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According to spokeswoman Holly Jones, the DBG has never had any problems with its open-gate policy toward wine drinkers. After all, a Gardens concert is basically a whole lot of people in sandals lying about on blankets, sipping from plastic cups and discussing current specials at Whole Foods.
Unfortunately, the bottle-in-the-bag element that partly defines the DBG series (and other outdoor summer concert series, such as the one held in the Greek amphitheater at Civic Center Park) also happens to be against the rules. So says Helen Gonzales, director of the Denver Department of Excise and Licenses, who learned about all of this autonomous wine-bringing when a member of the DBG public-relations staff forwarded her an e-mail announcing the summer schedule. The line "Concertgoers may bring food and beverages to enjoy during the performance" triggered her inner liquor-code enforcer, Gonzales remembers.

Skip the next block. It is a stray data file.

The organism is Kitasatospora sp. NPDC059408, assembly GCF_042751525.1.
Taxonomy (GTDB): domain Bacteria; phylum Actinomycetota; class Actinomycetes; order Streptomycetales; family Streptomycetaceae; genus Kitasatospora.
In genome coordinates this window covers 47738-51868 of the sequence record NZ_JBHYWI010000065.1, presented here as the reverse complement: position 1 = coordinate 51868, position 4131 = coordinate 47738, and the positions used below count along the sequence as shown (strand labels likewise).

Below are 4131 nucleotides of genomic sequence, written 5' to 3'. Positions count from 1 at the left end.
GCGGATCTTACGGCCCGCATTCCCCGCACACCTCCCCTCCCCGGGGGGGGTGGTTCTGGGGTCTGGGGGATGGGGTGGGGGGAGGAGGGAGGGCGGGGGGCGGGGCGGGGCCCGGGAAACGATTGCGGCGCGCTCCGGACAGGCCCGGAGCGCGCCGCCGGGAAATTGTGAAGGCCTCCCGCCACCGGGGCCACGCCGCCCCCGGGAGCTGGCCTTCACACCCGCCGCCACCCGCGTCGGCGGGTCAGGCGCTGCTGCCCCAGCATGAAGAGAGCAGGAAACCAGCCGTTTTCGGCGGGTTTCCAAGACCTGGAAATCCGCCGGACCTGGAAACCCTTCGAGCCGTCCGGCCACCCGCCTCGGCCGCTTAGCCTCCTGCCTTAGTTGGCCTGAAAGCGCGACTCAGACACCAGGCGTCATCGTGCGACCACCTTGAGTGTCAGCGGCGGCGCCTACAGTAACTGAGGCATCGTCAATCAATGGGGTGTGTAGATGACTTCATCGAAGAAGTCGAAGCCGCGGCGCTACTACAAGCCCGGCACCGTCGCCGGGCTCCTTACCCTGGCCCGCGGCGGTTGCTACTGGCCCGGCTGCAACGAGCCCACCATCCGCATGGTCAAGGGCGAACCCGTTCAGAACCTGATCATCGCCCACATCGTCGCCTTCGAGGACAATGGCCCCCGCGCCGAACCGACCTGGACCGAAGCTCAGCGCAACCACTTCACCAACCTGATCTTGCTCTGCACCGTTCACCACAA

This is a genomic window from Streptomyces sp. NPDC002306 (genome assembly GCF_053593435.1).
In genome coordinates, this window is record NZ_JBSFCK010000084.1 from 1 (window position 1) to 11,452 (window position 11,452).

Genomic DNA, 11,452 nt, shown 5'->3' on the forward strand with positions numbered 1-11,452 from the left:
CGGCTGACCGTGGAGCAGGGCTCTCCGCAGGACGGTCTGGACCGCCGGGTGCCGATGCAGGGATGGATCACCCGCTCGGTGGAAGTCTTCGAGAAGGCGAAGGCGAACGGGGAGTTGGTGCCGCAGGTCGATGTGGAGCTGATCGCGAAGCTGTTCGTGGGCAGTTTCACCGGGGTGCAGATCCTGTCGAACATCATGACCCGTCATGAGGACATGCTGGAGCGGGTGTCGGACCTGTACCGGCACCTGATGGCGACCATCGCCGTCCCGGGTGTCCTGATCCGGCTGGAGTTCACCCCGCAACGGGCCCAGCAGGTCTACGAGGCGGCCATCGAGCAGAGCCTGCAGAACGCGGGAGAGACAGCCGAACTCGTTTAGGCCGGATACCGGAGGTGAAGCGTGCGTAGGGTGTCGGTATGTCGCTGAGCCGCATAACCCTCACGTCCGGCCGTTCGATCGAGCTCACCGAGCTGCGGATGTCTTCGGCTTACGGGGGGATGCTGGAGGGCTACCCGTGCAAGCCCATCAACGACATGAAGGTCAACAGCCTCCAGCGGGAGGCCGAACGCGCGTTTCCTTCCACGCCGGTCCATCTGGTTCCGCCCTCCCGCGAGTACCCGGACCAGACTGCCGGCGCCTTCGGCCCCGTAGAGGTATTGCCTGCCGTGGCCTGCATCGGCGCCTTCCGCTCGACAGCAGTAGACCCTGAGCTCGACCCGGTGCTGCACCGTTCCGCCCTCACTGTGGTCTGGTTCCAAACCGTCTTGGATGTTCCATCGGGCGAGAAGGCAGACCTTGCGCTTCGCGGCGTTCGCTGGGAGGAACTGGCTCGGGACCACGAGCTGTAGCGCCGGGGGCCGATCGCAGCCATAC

"I could just tell there was something about it that wasn't right," she says. "I called the state liquor board, and they agreed with me -- that individuals aren't allowed to bring any alcohol into a public facility. There isn't even a permit for this kind of thing on the books, so I don't even know how it could be done."
While Gonzales says she doesn't want to crash the party, alas, she must. Last week she alerted DBG brass that while the nonprofit organization is free to apply for an arts license that would allow it to sell alcohol on the premises, the bloom is off the bring-your-own rose. Or rosé.
"I've never actually been to one of these [concerts], but my friends have, and they just rave about how nice it is and how comfortable," she says. "I know some of them might be mad at me.
"Sometimes I'm afraid to open my mail, because I know I'll find out that someone is doing something they shouldn't, and I'll have to stop it," Gonzales adds. "I just got a notice from the museum and the library about some fundraiser they are doing. I'm kind of feeling like, 'Oh, no. I don't think I even want to know what's in there.'"